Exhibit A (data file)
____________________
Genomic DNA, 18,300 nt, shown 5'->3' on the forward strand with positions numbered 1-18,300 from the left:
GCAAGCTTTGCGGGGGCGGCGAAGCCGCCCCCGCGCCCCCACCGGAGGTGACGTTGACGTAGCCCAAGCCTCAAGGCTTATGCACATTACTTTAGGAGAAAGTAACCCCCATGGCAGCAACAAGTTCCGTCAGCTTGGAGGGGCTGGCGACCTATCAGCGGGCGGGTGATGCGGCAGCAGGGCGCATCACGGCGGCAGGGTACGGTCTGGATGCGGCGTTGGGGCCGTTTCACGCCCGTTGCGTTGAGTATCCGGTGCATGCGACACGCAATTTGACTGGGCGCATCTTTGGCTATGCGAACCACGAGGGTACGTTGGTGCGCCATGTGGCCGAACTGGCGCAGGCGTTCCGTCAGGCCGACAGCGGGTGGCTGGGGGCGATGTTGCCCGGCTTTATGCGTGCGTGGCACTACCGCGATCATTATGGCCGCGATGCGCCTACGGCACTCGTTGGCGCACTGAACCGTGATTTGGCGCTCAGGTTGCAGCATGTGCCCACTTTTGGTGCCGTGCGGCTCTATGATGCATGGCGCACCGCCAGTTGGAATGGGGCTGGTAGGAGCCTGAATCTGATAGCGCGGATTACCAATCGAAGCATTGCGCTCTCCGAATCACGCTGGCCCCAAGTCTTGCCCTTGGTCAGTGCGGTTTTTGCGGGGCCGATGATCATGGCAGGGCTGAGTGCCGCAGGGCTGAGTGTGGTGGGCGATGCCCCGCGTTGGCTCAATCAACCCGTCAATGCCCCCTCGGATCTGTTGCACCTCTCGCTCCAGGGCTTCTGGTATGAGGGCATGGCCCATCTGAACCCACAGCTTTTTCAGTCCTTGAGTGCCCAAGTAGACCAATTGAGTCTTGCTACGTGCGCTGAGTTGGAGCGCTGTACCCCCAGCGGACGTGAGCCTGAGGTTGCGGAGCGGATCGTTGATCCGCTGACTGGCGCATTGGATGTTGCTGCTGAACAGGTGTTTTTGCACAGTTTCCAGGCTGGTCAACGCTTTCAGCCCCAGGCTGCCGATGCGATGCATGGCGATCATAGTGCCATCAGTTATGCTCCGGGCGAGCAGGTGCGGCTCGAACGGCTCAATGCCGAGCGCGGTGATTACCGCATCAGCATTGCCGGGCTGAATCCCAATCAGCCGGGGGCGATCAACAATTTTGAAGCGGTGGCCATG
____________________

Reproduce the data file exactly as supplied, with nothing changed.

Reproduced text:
Genomic DNA, 18,300 nt, shown 5'->3' on the forward strand with positions numbered 1-18,300 from the left:
GCAAGCTTTGCGGGGGCGGCGAAGCCGCCCCCGCGCCCCCACCGGAGGTGACGTTGACGTAGCCCAAGCCTCAAGGCTTATGCACATTACTTTAGGAGAAAGTAACCCCCATGGCAGCAACAAGTTCCGTCAGCTTGGAGGGGCTGGCGACCTATCAGCGGGCGGGTGATGCGGCAGCAGGGCGCATCACGGCGGCAGGGTACGGTCTGGATGCGGCGTTGGGGCCGTTTCACGCCCGTTGCGTTGAGTATCCGGTGCATGCGACACGCAATTTGACTGGGCGCATCTTTGGCTATGCGAACCACGAGGGTACGTTGGTGCGCCATGTGGCCGAACTGGCGCAGGCGTTCCGTCAGGCCGACAGCGGGTGGCTGGGGGCGATGTTGCCCGGCTTTATGCGTGCGTGGCACTACCGCGATCATTATGGCCGCGATGCGCCTACGGCACTCGTTGGCGCACTGAACCGTGATTTGGCGCTCAGGTTGCAGCATGTGCCCACTTTTGGTGCCGTGCGGCTCTATGATGCATGGCGCACCGCCAGTTGGAATGGGGCTGGTAGGAGCCTGAATCTGATAGCGCGGATTACCAATCGAAGCATTGCGCTCTCCGAATCACGCTGGCCCCAAGTCTTGCCCTTGGTCAGTGCGGTTTTTGCGGGGCCGATGATCATGGCAGGGCTGAGTGCCGCAGGGCTGAGTGTGGTGGGCGATGCCCCGCGTTGGCTCAATCAACCCGTCAATGCCCCCTCGGATCTGTTGCACCTCTCGCTCCAGGGCTTCTGGTATGAGGGCATGGCCCATCTGAACCCACAGCTTTTTCAGTCCTTGAGTGCCCAAGTAGACCAATTGAGTCTTGCTACGTGCGCTGAGTTGGAGCGCTGTACCCCCAGCGGACGTGAGCCTGAGGTTGCGGAGCGGATCGTTGATCCGCTGACTGGCGCATTGGATGTTGCTGCTGAACAGGTGTTTTTGCACAGTTTCCAGGCTGGTCAACGCTTTCAGCCCCAGGCTGCCGATGCGATGCATGGCGATCATAGTGCCATCAGTTATGCTCCGGGCGAGCAGGTGCGGCTCGAACGGCTCAATGCCGAGCGCGGTGATTACCGCATCAGCATTGCCGGGCTGAATCCCAATCAGCCGGGGGCGATCAACAATTTTGAAGCGGTGGCCATG